The National Museum of Wildlife Art (NMWA) has acquired works by two artists new to the Museum: Contemporary painter Walton Ford, sculptor Simon Gudgeon and an oil painting by 19th-century artist-explorer Titian Ramsay Peale.
At left is Ford’s Swadeshi-cide. Sixth in a very limited edition of 50, the work is an etching, aquatint, drypoint and roulette on paper. NMWA has acquired six different prints by Ford; each of those prints is the sixth print in a series of fifty (6/50).
United Kingdom artist Gudgeon’s Isis, a 10-foot bronze streamlined avian piece, will take a prominent spot in the Museum’s now-under-production sculpture trail. The work is a smaller scale version of Gudgeon’s work installed in London’s Hyde Park. The work is depicted in this blog’s previous post.
“The works of art purchased this year signal the diversity of the museum’s collection,” says Curator of Art Adam Duncan Harris. “Traveling west in 1819, Peale was one of the first artists to record the fauna of what was largely unexplored territory. One hundred ninety years later, contemporary artist Ford is fascinated by wildlife and by the history of depicting those creatures. Coming at the subject from a different angle, Gudgeon hones his representation of avian life to its purest, elemental form, creating a work of power that will be a highlight of our sculpture trail.”
Highly influenced by the artist-naturalists in the museum’s existing collection, including John James Audubon, Ford is an artist-naturalist, but he adds his own political commentary, “using complex symbols to layer his flora and fauna studies with satire on some of the darker moments in U.S. cultural and environmental history.” Ford is a Guggenheim fellow and has been featured on the PBS arts program Art:21.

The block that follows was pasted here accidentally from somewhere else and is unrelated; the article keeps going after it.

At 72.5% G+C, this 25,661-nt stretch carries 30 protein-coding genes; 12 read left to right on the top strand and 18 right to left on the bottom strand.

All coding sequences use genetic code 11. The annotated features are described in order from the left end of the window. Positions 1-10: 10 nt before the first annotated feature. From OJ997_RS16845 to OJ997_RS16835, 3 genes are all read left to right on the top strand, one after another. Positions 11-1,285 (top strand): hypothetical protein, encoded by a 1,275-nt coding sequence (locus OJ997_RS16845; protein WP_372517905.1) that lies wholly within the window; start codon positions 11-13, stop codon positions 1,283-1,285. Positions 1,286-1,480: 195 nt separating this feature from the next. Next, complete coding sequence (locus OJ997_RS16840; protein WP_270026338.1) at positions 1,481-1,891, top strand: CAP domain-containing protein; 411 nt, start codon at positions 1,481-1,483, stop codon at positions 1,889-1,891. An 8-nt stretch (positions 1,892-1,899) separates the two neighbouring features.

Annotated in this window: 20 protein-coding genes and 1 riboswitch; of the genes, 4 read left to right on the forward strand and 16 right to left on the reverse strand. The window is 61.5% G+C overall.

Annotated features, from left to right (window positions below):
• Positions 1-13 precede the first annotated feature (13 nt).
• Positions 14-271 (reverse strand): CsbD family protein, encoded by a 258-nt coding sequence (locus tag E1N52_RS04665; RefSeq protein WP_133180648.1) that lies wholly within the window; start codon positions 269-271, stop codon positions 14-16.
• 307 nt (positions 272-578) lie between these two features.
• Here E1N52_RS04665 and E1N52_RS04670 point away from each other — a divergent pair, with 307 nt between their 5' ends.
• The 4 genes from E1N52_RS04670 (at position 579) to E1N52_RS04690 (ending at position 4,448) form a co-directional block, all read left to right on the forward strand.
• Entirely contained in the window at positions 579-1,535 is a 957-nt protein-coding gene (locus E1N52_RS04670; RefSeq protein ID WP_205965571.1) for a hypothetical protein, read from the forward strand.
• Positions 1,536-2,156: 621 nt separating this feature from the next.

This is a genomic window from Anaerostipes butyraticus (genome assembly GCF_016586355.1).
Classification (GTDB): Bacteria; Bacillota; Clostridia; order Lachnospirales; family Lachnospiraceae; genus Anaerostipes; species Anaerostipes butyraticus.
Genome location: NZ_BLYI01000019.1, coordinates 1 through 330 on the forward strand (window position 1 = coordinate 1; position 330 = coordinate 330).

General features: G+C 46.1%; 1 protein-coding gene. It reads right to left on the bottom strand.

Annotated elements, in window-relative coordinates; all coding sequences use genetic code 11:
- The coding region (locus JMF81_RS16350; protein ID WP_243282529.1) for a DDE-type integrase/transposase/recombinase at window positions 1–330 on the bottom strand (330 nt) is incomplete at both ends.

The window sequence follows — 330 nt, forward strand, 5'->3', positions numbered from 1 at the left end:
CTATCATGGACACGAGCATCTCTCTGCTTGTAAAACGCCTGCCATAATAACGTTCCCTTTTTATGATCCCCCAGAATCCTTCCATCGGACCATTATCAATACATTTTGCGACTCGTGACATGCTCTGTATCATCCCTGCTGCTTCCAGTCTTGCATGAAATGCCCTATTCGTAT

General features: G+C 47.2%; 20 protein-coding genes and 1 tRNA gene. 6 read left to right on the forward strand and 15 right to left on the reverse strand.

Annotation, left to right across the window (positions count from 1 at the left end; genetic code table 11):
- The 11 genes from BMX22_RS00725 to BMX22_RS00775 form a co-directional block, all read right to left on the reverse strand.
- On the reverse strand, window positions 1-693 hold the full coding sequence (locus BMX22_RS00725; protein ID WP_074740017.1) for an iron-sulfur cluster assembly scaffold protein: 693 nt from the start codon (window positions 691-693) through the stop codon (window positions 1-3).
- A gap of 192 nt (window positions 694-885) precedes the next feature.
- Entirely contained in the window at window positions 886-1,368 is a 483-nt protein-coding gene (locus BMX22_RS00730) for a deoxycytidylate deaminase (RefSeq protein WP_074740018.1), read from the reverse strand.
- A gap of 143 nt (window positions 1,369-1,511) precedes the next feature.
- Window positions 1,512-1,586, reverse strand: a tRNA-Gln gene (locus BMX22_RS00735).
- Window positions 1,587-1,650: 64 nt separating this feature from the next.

Peale’s “Three Elk” is an example of his “…recalling the animals he saw as the official artist on Stephen Harriman Long’s government expedition to the West in 1819, years before artists such as Catlin and Bodmer ventured up the Missouri in the 1830s.” It is a paramount example of works by the earliest artists recording Western fauna in a planned reinstallation of the museum’s collection.
Heather James. I share sentiments that this gallery has so much going on that it’s almost frustrating to those of us keeping up with the arts in Jackson. The new gallery is really several smaller galleries rolled into one cool contemporary space. It serves Jackson’s art scene—and, during the Jackson Hole Fall Arts Festival in particular—in more than one way. The gallery presents contemporary art that appeals to naturalists. It introduces many genres to Jackson not previously accessible. It exhibits landscapes by great Western artists. It has on exhibition and display works by the luminaries and legends of art history.
Heather James has the feel of a museum, complete with multiple galleries that you can see in an hour. And you don’t have to stand in long lines to buy a ticket.
“There is no where else in the world where you can experience two national parks, Picasso and Monet all in one day,” offers gallery director Lyndsay McCandless.